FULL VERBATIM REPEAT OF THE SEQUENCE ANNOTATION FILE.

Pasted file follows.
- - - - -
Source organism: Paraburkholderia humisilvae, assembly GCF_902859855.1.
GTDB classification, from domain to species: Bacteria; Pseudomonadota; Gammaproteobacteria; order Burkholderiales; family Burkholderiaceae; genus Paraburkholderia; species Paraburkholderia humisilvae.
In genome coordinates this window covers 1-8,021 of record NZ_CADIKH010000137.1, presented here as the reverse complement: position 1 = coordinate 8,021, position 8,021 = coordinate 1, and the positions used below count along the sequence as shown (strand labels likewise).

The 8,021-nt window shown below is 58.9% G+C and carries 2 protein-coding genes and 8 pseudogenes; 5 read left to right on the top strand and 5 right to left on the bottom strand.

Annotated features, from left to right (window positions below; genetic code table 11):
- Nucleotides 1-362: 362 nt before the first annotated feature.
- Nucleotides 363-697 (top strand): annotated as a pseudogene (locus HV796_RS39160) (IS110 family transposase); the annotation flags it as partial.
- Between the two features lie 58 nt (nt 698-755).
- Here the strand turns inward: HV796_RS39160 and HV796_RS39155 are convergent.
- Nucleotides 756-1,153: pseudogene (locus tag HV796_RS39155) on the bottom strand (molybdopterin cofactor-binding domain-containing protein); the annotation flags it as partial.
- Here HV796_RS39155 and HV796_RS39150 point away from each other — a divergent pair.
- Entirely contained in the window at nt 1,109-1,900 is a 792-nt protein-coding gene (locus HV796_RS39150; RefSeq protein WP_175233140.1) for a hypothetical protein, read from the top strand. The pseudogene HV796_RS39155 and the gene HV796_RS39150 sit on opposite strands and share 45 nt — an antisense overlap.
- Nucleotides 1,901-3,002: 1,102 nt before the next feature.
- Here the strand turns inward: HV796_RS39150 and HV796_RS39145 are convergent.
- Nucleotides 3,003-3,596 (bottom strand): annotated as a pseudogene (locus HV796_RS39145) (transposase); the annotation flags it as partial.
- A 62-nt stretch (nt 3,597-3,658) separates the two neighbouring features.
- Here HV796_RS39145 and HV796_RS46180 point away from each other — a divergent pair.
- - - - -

Source organism: Paraburkholderia humisilvae, assembly GCF_902859855.1.
GTDB classification, from domain to species: Bacteria; Pseudomonadota; Gammaproteobacteria; order Burkholderiales; family Burkholderiaceae; genus Paraburkholderia; species Paraburkholderia humisilvae.
In genome coordinates this window covers 1-8,021 of record NZ_CADIKH010000137.1, presented here as the reverse complement: position 1 = coordinate 8,021, position 8,021 = coordinate 1, and the positions used below count along the sequence as shown (strand labels likewise).

The 8,021-nt window shown below is 58.9% G+C and carries 2 protein-coding genes and 8 pseudogenes; 5 read left to right on the top strand and 5 right to left on the bottom strand.

Annotated features, from left to right (window positions below; genetic code table 11):
- Nucleotides 1-362: 362 nt before the first annotated feature.
- Nucleotides 363-697 (top strand): annotated as a pseudogene (locus HV796_RS39160) (IS110 family transposase); the annotation flags it as partial.
- Between the two features lie 58 nt (nt 698-755).
- Here the strand turns inward: HV796_RS39160 and HV796_RS39155 are convergent.
- Nucleotides 756-1,153: pseudogene (locus tag HV796_RS39155) on the bottom strand (molybdopterin cofactor-binding domain-containing protein); the annotation flags it as partial.
- Here HV796_RS39155 and HV796_RS39150 point away from each other — a divergent pair.
- Entirely contained in the window at nt 1,109-1,900 is a 792-nt protein-coding gene (locus HV796_RS39150; RefSeq protein WP_175233140.1) for a hypothetical protein, read from the top strand. The pseudogene HV796_RS39155 and the gene HV796_RS39150 sit on opposite strands and share 45 nt — an antisense overlap.
- Nucleotides 1,901-3,002: 1,102 nt before the next feature.
- Here the strand turns inward: HV796_RS39150 and HV796_RS39145 are convergent.
- Nucleotides 3,003-3,596 (bottom strand): annotated as a pseudogene (locus HV796_RS39145) (transposase); the annotation flags it as partial.
- A 62-nt stretch (nt 3,597-3,658) separates the two neighbouring features.
- Here HV796_RS39145 and HV796_RS46180 point away from each other — a divergent pair.